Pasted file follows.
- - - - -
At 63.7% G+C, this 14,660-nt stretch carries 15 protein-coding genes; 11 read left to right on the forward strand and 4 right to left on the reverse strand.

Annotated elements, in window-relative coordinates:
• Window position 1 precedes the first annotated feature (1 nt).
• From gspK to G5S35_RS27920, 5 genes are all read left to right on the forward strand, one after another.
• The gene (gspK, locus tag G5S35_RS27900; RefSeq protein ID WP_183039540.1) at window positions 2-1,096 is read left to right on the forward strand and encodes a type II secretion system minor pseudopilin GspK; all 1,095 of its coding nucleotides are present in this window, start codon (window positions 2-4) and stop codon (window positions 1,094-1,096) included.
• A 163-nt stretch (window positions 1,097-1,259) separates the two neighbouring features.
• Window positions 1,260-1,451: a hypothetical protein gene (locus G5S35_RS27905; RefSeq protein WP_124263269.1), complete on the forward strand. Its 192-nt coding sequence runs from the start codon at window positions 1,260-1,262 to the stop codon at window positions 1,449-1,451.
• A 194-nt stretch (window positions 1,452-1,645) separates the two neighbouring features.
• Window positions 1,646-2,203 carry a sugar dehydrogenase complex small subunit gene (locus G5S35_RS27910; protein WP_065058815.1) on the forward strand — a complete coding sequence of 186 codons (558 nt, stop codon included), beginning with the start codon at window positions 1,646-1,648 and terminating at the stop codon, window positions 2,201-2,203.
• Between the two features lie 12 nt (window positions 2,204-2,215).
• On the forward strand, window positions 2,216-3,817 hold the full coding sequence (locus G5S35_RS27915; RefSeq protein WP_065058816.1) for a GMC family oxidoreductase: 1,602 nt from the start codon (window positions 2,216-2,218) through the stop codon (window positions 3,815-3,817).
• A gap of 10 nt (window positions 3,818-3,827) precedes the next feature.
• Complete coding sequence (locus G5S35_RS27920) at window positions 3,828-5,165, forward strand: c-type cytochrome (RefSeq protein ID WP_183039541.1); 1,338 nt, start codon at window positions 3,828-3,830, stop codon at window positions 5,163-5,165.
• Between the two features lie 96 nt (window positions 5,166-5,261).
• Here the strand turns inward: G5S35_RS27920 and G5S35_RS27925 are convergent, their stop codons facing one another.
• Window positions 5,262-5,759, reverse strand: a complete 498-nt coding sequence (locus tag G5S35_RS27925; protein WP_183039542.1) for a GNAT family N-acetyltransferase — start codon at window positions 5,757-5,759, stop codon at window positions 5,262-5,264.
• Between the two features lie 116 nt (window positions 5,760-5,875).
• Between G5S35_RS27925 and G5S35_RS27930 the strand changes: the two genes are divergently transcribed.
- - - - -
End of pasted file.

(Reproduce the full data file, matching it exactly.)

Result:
At 63.7% G+C, this 14,660-nt stretch carries 15 protein-coding genes; 11 read left to right on the forward strand and 4 right to left on the reverse strand.

Annotated elements, in window-relative coordinates:
• Window position 1 precedes the first annotated feature (1 nt).
• From gspK to G5S35_RS27920, 5 genes are all read left to right on the forward strand, one after another.
• The gene (gspK, locus tag G5S35_RS27900; RefSeq protein ID WP_183039540.1) at window positions 2-1,096 is read left to right on the forward strand and encodes a type II secretion system minor pseudopilin GspK; all 1,095 of its coding nucleotides are present in this window, start codon (window positions 2-4) and stop codon (window positions 1,094-1,096) included.
• A 163-nt stretch (window positions 1,097-1,259) separates the two neighbouring features.
• Window positions 1,260-1,451: a hypothetical protein gene (locus G5S35_RS27905; RefSeq protein WP_124263269.1), complete on the forward strand. Its 192-nt coding sequence runs from the start codon at window positions 1,260-1,262 to the stop codon at window positions 1,449-1,451.
• A 194-nt stretch (window positions 1,452-1,645) separates the two neighbouring features.
• Window positions 1,646-2,203 carry a sugar dehydrogenase complex small subunit gene (locus G5S35_RS27910; protein WP_065058815.1) on the forward strand — a complete coding sequence of 186 codons (558 nt, stop codon included), beginning with the start codon at window positions 1,646-1,648 and terminating at the stop codon, window positions 2,201-2,203.
• Between the two features lie 12 nt (window positions 2,204-2,215).
• On the forward strand, window positions 2,216-3,817 hold the full coding sequence (locus G5S35_RS27915; RefSeq protein WP_065058816.1) for a GMC family oxidoreductase: 1,602 nt from the start codon (window positions 2,216-2,218) through the stop codon (window positions 3,815-3,817).
• A gap of 10 nt (window positions 3,818-3,827) precedes the next feature.
• Complete coding sequence (locus G5S35_RS27920) at window positions 3,828-5,165, forward strand: c-type cytochrome (RefSeq protein ID WP_183039541.1); 1,338 nt, start codon at window positions 3,828-3,830, stop codon at window positions 5,163-5,165.
• Between the two features lie 96 nt (window positions 5,166-5,261).
• Here the strand turns inward: G5S35_RS27920 and G5S35_RS27925 are convergent, their stop codons facing one another.
• Window positions 5,262-5,759, reverse strand: a complete 498-nt coding sequence (locus tag G5S35_RS27925; protein WP_183039542.1) for a GNAT family N-acetyltransferase — start codon at window positions 5,757-5,759, stop codon at window positions 5,262-5,264.
• Between the two features lie 116 nt (window positions 5,760-5,875).
• Between G5S35_RS27925 and G5S35_RS27930 the strand changes: the two genes are divergently transcribed.